Explore

Filter

First Course

Zoe Tennant

‘Indigenous chefs will tell you that their dishes are Indigenous, not Canadian. With the plate, these chefs demonstrate that the food is the land, and that the land is still theirs.’ Zoe Tennant on Indigenous cuisines.

When We Returned to Pakistan

Bina Shah

Bina Shah on growing up in Pakistan. ‘Culture shock was what they called it in those days, but to me it felt like a kidnapping.’

Two Poems

Jana Prikryl

‘his balance / between person and / abstraction’s so stirring I want no other token for anything can happen’

Postpartum

Geeta Tewari

‘I put the breast milk in the fridge and lie down on the bed. I pretend I am dead, underneath the earth with a bag of Cheetos.’

Her Left Hand, The Darkness

Alison Smith

Alison Smith on the week she spent with Ursula K. Le Guin.

Best Book of 1949: The Thief’s Journal

Holly Pester

‘To read it is to feel the alternative tempo in the rude repetitions of the thief who loves to steal.’

The Best Book of 1943: Two Serious Ladies by Jane Bowles

Kathryn Scanlan

Kathryn Scanlan on the best book of 1943: Two Serious Ladies by Jane Bowles.

Best Book of 1966: Season of Migration to the North

Ayşegül Savaş

‘Of course, literature cannot be separated from its flesh of language and form. Nor can its tangible subject explain why it moves its reader, through the subtleties of language, or the shadowy geographies that it leaves to the imagination.’

Best Book of 1947: Call Me Ishmael by Charles Olson

Chris Power

Chris Power on the Best Book of 1947: Call Me Ishmael by Charles Olson.

Best Book of 1935: Junichiro Tanizaki’s The Secret History of the Lord of Musashi

Naben Ruthnum

Naben Ruthnum on the best book of 1935: Junichiro Tanizaki's The Secret History of the Lord of Musashi.

Why Should You Be One Too?

Spencer Reece

Spencer Reece on alcoholism, homosexuality, and the poetry of Elizabeth Bishop.

Kathryn Scanlan | Notes on Craft

Kathryn Scanlan

‘I try to write a sentence as unbudging and fully itself as some object sitting on a shelf in my office.’

The Panther

Sergio Pitol

‘Haste did not grip the animal. He paced before me languidly, tracing small circles; then, in a single pounce he reached the fireplace.’

Introduction

Sigrid Rausing

Editor Sigrid Rausing introduces Granta 145: Ghosts.

The Canvas Bag

Inigo Thomas

‘It was given to her by her Japanese captors after the Fall of Singapore on 15 February 1942 to pack the few possessions she was allowed to take with her to prison.’

Letter of Apology

Maria Reva

‘One can only argue with an intellectual like Konstantyn Illych if one speaks to him on his level.’

Radical Sufficiency

Jess Row

‘We have to reverse-engineer our genius so that we can appreciate the simple things.’

Bob

Jana Prikryl

‘he cut out small talk / not hearing it, convincingly deaf to its nothing’

Comic Timing

Holly Pester

‘I went to Ilford alone / was handed a pink laminated square’

Common Whipping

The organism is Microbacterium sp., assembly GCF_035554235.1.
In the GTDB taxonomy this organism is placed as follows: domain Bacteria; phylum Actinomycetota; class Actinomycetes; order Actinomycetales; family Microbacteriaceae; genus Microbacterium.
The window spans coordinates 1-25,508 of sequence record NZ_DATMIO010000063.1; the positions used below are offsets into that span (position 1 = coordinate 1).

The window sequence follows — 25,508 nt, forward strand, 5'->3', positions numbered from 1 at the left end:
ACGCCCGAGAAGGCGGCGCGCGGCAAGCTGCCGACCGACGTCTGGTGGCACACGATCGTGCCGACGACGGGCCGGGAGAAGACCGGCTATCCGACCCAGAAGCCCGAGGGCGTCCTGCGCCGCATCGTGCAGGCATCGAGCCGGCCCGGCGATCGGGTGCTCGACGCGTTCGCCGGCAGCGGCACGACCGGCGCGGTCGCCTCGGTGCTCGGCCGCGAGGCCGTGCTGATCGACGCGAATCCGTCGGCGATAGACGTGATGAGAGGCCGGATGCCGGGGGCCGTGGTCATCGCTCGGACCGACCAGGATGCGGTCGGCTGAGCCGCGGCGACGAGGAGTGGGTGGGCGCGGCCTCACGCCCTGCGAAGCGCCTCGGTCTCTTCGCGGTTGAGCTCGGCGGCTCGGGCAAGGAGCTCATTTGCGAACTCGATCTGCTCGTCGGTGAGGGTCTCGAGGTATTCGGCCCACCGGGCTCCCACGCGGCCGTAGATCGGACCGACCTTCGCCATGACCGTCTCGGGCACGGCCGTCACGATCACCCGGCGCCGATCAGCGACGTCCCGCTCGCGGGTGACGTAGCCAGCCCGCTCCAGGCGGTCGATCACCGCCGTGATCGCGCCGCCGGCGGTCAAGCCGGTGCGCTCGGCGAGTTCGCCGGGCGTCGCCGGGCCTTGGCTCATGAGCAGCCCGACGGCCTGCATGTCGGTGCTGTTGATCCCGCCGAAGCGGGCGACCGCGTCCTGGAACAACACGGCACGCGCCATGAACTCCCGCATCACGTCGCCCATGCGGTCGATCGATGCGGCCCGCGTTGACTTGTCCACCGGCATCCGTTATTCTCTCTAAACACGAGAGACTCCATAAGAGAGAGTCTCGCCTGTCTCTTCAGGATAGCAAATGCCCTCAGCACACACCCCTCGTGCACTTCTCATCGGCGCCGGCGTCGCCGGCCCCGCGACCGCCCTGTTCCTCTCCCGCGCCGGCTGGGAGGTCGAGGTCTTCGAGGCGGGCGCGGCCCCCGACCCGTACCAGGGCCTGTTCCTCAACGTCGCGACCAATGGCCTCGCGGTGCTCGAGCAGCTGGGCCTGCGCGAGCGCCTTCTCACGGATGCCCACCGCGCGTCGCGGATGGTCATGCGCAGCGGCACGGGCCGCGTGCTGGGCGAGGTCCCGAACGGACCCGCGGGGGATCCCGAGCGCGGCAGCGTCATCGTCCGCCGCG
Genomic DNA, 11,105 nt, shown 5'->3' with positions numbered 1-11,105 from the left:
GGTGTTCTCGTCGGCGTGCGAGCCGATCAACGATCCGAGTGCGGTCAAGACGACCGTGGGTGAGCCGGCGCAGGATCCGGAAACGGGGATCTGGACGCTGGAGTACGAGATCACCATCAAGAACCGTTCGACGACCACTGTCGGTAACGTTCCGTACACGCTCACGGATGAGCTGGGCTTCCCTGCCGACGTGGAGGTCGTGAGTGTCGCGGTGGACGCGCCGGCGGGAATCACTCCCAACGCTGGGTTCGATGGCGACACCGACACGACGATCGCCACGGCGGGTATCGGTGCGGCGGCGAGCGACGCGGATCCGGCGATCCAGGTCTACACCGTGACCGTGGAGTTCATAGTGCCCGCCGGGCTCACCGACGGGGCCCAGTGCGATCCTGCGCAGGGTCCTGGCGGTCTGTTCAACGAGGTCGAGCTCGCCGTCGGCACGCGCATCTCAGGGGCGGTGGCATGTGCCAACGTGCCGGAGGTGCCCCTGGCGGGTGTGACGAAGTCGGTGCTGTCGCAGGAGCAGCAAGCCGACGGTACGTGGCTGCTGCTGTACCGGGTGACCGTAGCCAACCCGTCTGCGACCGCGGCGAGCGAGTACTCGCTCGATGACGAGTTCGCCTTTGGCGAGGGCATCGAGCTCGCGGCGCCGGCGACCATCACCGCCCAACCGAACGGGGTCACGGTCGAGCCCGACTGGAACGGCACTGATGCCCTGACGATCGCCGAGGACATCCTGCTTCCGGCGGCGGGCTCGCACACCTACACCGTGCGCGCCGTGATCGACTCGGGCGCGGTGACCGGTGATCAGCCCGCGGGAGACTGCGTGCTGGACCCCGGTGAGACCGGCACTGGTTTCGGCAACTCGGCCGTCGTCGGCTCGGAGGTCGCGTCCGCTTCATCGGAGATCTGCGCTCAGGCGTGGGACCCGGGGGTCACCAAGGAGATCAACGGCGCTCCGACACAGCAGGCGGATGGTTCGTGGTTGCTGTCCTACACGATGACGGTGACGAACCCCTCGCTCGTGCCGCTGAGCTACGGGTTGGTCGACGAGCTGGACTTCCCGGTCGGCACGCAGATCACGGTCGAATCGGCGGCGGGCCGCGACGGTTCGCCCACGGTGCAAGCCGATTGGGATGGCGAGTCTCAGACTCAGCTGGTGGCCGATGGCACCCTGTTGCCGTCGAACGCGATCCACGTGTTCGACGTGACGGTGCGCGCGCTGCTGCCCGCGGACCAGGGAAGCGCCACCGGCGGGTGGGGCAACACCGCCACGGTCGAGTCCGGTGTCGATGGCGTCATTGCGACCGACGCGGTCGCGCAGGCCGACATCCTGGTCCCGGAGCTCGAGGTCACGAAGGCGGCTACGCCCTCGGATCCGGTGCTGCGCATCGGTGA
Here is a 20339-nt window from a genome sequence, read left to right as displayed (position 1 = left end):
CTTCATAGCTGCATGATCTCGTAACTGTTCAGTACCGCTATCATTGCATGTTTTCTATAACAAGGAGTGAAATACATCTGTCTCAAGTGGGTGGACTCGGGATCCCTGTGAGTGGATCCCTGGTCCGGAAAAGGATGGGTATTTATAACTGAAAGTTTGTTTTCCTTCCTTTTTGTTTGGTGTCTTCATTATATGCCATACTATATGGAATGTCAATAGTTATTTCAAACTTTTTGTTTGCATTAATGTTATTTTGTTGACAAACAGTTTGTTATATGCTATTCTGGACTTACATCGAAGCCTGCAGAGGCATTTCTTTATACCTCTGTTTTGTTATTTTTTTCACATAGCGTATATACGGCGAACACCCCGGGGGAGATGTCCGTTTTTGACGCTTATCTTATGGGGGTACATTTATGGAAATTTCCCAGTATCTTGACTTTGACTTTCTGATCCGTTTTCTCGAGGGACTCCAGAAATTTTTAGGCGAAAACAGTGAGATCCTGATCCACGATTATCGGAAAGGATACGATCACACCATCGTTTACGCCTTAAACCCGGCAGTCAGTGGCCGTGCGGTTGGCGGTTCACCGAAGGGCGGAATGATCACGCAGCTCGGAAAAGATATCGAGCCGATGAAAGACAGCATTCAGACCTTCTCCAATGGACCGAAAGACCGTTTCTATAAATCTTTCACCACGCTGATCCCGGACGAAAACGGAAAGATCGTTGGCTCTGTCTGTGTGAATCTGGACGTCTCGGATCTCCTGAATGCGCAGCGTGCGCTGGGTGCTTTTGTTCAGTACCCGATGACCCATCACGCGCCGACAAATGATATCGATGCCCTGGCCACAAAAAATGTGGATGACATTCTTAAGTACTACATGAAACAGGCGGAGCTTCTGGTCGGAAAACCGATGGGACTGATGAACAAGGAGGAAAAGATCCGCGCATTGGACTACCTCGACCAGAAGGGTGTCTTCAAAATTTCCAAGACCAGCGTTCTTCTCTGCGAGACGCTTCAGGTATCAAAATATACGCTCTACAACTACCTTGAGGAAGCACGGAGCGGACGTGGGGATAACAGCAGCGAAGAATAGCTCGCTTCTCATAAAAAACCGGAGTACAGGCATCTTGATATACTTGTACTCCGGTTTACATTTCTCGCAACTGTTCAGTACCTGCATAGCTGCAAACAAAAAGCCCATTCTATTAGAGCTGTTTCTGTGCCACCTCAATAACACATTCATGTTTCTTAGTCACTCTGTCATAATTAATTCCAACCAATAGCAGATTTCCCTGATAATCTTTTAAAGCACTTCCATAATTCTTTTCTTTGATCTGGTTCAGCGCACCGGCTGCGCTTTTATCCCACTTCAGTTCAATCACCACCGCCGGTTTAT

Naben Ruthnum

A young film composer turns to prostitution in a short story by Naben Ruthnum, set in a Rome of the early 1970s.

Three Poems

Sophie Robinson

‘you can call my price by any name and she will come just the same’

Amy Sackville | The Proust Questionnaire

Amy Sackville

What is your guiltiest pleasure? Is it really a pleasure if you feel bad about it?’

The Minutes

Nell Stevens

‘The Minutes’ by Nell Stevens is shortlisted for the BBC National Short Story Award 2018.

The Closet

Kim Sagwa

‘It’s the hour of afterglow, the day’s demise, the sky bleeding to death.’

Three poems

Mary Ruefle

‘One of the loveliest possibilities / is that the truth is made of glass’

The Poker

Kathryn Scanlan

‘I looked back and there was something wrong about his hand – how it cupped her bottom, how it probed.’

Paul Dalla Rosa | Notes on Craft

Paul Dalla Rosa

‘I feel like I’m haunting an empty building, inert, waiting for each room to burst into flames.’

Slum Wolf

Tadao Tsuge

‘It was a red-light district and a plywood market and a town of hoodlums in one. I’ll add one more thing: The whole place stunk of sewage.’

Hot Rain

Terese Svoboda

A new story from Terese Svoboda about love, money and power in the hands of an aging parent.

Five Poems

Irene Solà

‘I wore off my tongue / like candy’ Translated from the Catalan by Oscar Holloway.

Murasaki’s Paper Trail

Martin Puchner

Martin Puchner on how Murasaki Shikibu, a lady-in-waiting at the Japanese court, manage to write the first great novel of world literature.

Fred Pearce | Notes on Craft

Fred Pearce

‘For a hack like me, book-length meta-journalism is both a luxury and a challenge. I cannot hide my own views over 100,000 words, even if I want to.’

Introduction

Sigrid Rausing

Editor and publisher Sigrid Rausing introduces Granta 144: genericlovestory.

Women Talking

Miriam Toews

‘When we have liberated ourselves, we will have to ask ourselves who we are.’

Normal People

Sally Rooney

‘After the first time they had sex, Marianne stayed the night in his house.’ New fiction from Sally Rooney.

Comme

Paul Dalla Rosa

‘Because I spent a large amount of time convincing people to buy clothing they would never actually wear, it was easy to convince myself the same.’